To start a new garden is one of my biggest joys. Sometimes there is a bit of trepidation as I ask myself, “Do I really need yet another space to manage?” But as I have aged, a key design criterion is to build spaces that are fairly self-sufficient with minimal need for weeding. So with this in mind, a few months ago I decided to take my collection of carnivorous plants and create a bog for them to reside within.
My love of carnivorous plants started somewhat innocently: about 5 years ago we went out to the West Coast for a wedding and happened to stop by California Carnivores, which claims to be the largest carnivorous plant outlet in the United States. As we cruised the aisles, we saw tray upon tray of amazing and weird plants that subsisted on bugs. Sundews, who’s delicate and long green leaves were covered with drops of sweet and sticky nectar just waiting for an unsuspecting bug to take a sip. Pitcher plants with veined multicolored traps offering a resting spot (final) for any visitor passing by needing a break. And Venus fly traps looking so innocent with their appendages presented like so many Allstate logos (you’re in good hands) ready to take of you. And they will. . .once triggered.
I was hooked.
I sent for a few plants, a mix of fly traps, pitcher plants, bladderworts and butterworts, which arrived the day after we returned. They were beautiful. And like all beautiful things they required slightly special care: 1) A nutrient-poor soil mix of peat moss and sand/perlite; 2) Rain or distilled water; 3) Bugs.
And with that care they started to propagate. A few sundews came with the batch for free, growing out of the medium of one of the pitcher plants. The pitcher plants started to crowd out their tiny pots needing to be transplanted and divided. So what started as less than a half dozen plants, became dozens of plants. (And yes, I just had to have the cobra plant, as well as the red leaved Venus fly trap and the butterwort plant, . . .
In a few years my babies grew and took over all the window sills. Trays filled with water lined tables becoming a dominant decorating feature in certain rooms. Juana was beginning to take notice; was my obsession becoming too obvious? Would she put the kibosh on my hungry spawn?
But no as I placed a few sundews in the kitchen. Fruit flies disappeared. Gnats were no more. Even the ubiquitous pantry moths took a leave of absence from our kitchen. The sundews became Addams Family-inspired mini Christmas trees decked with carcasses of bugs descending from its branches like so many ornaments. My plants were a combination bug Hoover and fly paper rolled into one. Once a fruit fly hatched on a spotted banana, the siren scent of Drosera capensis guided it to its doom.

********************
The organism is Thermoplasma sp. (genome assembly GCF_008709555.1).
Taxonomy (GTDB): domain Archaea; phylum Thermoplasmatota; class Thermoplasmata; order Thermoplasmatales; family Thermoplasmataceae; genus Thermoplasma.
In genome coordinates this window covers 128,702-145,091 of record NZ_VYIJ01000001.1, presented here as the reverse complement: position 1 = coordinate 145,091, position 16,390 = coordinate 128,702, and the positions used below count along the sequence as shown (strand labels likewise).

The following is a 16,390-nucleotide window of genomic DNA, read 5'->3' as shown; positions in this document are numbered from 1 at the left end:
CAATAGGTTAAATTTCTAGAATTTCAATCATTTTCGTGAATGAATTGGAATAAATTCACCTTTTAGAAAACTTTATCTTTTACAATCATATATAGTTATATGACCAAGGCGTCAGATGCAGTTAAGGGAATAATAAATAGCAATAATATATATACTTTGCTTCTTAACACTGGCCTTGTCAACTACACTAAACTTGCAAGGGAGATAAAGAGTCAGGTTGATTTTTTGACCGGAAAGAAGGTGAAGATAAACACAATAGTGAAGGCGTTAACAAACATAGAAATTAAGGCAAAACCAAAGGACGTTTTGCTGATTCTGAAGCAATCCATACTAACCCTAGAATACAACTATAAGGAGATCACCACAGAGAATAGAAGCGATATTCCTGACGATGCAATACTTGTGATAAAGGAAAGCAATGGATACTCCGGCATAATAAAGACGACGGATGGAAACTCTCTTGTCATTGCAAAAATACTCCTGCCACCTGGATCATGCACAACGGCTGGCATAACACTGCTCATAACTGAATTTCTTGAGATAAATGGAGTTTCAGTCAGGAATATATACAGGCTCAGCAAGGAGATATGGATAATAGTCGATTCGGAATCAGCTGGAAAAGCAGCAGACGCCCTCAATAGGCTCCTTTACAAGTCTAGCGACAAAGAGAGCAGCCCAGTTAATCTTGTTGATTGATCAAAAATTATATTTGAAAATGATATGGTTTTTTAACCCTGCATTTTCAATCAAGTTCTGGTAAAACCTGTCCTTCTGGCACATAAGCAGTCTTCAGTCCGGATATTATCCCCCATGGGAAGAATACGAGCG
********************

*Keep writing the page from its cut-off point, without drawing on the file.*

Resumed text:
This last year, however, even I had to admit that I was getting to my limit. I needed at least two gallons of water for each watering. In the past, a few cat litter buckets placed below a rainspout could take care of a season; now they were good for a few weeks at most. And the plants needed to be divided again. And again. It was time for a bog.
To ensure that I would always have enough water, I set up a water barrel that would hold 55 gallons of rain water so that if we ever had a protracted drought, I could water my bog. Then in May, when the ground finally thawed out, I then started to dig. Charlotte helped. Key to ensuring that the bog would be self sufficient is to dig a hole at least 18 inches deep so it could hold lots of peat moss and moisture. The ease with which an 18 inch hole can be dug in New England is highly variable due to the surfeit of rocks, boulders, ledge, clay and other substances that shovel blades bounce off of and handles break. Luckily I had picked a spot where only basketball sized stones were residing.
After installing a pond liner and mixing up the peat moss and perlite with rain water, I was ready to plant. Many of the pitcher plants that I had put into old salad mix containers had consumed much of the bog mix and were now roots, ready to be pulled apart like a sticky popcorn ball. It was obvious that either I should have done this a long time ago or given away over half of my plants. I was wondering. “Do I need a bigger bog?” As I emptied all of my planters and divided roots, all of may babies found places to sit. I hoped they would be happy.
I The plants quickly filled all the spaces and now I just had to wait to see how they would do in their new environment. The first few weeks were a bit unnerving as evening visitors dug up a couple of plants leaving their foot prints in the wet boggy mix. Perhaps they found the environment and plants unappealing as they have stopped visiting. I suspect a casing of greens filled with dead bug innards was not quite to their taste. Not a cannoli.
After an initial breaking in period, the pitcher plants started to flower and the fly traps emerged from below the soil. In the next month, the pitchers were sending new shoots up as the older ones filled with bugs. A swamp lily that I planted sent out new leaves and a flower. Everything was happy. I had built the bog on a piece of ground that was as close to flat as possible. After a few heavy rains and spreading of roots, the bog had stabilized so that run off was minimal. My bog was finished.
The nights have been cool this August and sometimes I sit on the stone bench next to the bog swatting bugs toward it. I watch with morbid fascination as some don’t even attempt to use my arm as a landing strip. Rather they swarm in a holding pattern above my bog waiting their turn, diverted and ultimately digested by my newest garden. Bon Appétit.